Background: Autoantibodies for the 65-kDa form of glutamic acid decarboxylase (GAD65) and protein tyrosine phosphatase-like protein (IA-2) are measured for risk prediction and diagnosis of autoimmune diabetes mellitus. There is a lack of adequate nonisotopic alternatives to the most widely used method for both autoantibodies, which is a radiobinding assay (RBA). Methods: We compared two commercially available immunoassays, an ELISA and a time-resolved immunofluorometric assay (TR-IFMA), with RBA. Results: We found excellent agreement between the RBA and ELISA for measurement of GAD65 autoantibodies (GADAs); they showed comparable analytical precision in the cutoff range and achieved similar diagnostic specificity. The ELISA identified more GADA-positive individuals among patients with new-onset type 1 diabetes than did the RBA [89% (95% confidence interval, 78-95%), vs 71% (58-82%); P <0.03]. For IA-2 autoantibodies (IA-2As), only the TR-IFMA achieved analytical performance and diagnostic accuracy comparable to that of the RBA. These results with the GADA ELISA and IA-2A TR-IFMA were consistent with those obtained blindly in the Diabetes Antibody Standardization Program 2003. The performance of the GADA TR-IFMA and IA-2A ELISA was unsatisfactory, and these tests were not subjected to clinical evaluation. Conclusions: The GADA ELISA and IA-2A TR-IFMA behave comparably with RBA and are thus suitable for use in the clinical laboratory. © 2004 American Association for Clinical Chemistry.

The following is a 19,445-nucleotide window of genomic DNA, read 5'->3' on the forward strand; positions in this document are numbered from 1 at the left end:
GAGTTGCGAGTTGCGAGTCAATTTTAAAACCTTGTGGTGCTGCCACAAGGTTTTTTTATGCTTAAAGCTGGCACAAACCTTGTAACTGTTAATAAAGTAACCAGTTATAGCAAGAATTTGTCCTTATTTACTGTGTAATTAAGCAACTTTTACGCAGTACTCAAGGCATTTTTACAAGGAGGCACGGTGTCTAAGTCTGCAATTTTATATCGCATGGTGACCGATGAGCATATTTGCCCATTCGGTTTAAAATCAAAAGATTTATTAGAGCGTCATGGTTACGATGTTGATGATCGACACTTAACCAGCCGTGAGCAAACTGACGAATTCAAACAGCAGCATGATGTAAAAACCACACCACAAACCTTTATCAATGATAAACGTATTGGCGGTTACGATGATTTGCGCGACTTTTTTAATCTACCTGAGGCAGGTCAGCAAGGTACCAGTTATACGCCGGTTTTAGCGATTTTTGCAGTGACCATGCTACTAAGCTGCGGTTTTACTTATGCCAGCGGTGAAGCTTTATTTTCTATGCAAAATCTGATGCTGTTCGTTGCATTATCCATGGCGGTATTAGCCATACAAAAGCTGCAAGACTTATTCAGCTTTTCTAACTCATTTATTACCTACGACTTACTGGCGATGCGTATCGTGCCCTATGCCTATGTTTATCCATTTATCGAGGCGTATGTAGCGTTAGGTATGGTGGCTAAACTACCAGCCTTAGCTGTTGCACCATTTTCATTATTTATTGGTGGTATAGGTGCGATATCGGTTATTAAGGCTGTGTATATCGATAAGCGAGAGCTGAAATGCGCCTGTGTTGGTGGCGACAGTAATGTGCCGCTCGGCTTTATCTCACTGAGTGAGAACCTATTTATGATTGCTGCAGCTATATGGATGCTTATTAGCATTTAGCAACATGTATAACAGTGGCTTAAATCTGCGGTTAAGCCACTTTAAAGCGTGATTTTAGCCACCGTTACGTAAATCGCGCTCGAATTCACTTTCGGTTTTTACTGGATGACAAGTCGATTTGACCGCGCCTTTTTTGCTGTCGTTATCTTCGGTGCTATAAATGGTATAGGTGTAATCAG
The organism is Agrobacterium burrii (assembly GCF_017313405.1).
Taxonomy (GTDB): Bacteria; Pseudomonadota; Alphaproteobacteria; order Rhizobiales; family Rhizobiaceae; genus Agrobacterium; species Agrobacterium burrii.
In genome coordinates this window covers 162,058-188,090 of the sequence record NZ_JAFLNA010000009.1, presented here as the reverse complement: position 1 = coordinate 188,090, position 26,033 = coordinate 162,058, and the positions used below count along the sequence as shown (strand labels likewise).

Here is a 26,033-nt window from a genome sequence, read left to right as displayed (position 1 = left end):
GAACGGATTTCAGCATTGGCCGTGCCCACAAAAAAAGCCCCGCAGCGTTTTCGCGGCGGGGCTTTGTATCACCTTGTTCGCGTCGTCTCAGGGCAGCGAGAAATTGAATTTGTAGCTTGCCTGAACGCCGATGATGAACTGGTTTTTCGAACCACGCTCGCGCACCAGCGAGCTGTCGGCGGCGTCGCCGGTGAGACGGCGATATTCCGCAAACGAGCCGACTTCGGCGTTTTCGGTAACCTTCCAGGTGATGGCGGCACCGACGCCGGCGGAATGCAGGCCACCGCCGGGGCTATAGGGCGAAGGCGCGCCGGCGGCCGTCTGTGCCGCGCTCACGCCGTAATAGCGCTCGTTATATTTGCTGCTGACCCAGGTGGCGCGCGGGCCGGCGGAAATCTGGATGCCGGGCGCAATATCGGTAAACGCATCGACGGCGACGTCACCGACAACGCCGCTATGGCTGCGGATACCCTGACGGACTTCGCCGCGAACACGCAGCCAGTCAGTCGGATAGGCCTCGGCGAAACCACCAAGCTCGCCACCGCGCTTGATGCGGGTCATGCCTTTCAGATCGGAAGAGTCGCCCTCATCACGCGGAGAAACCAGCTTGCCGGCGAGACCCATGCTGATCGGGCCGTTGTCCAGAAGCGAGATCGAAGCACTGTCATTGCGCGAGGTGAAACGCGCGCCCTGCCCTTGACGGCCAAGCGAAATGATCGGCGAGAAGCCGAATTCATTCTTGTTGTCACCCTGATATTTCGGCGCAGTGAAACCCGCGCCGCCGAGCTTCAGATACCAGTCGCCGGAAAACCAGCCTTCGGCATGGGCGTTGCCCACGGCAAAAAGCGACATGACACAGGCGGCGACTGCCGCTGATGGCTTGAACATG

|Publication status||Published - 1 Aug 2004|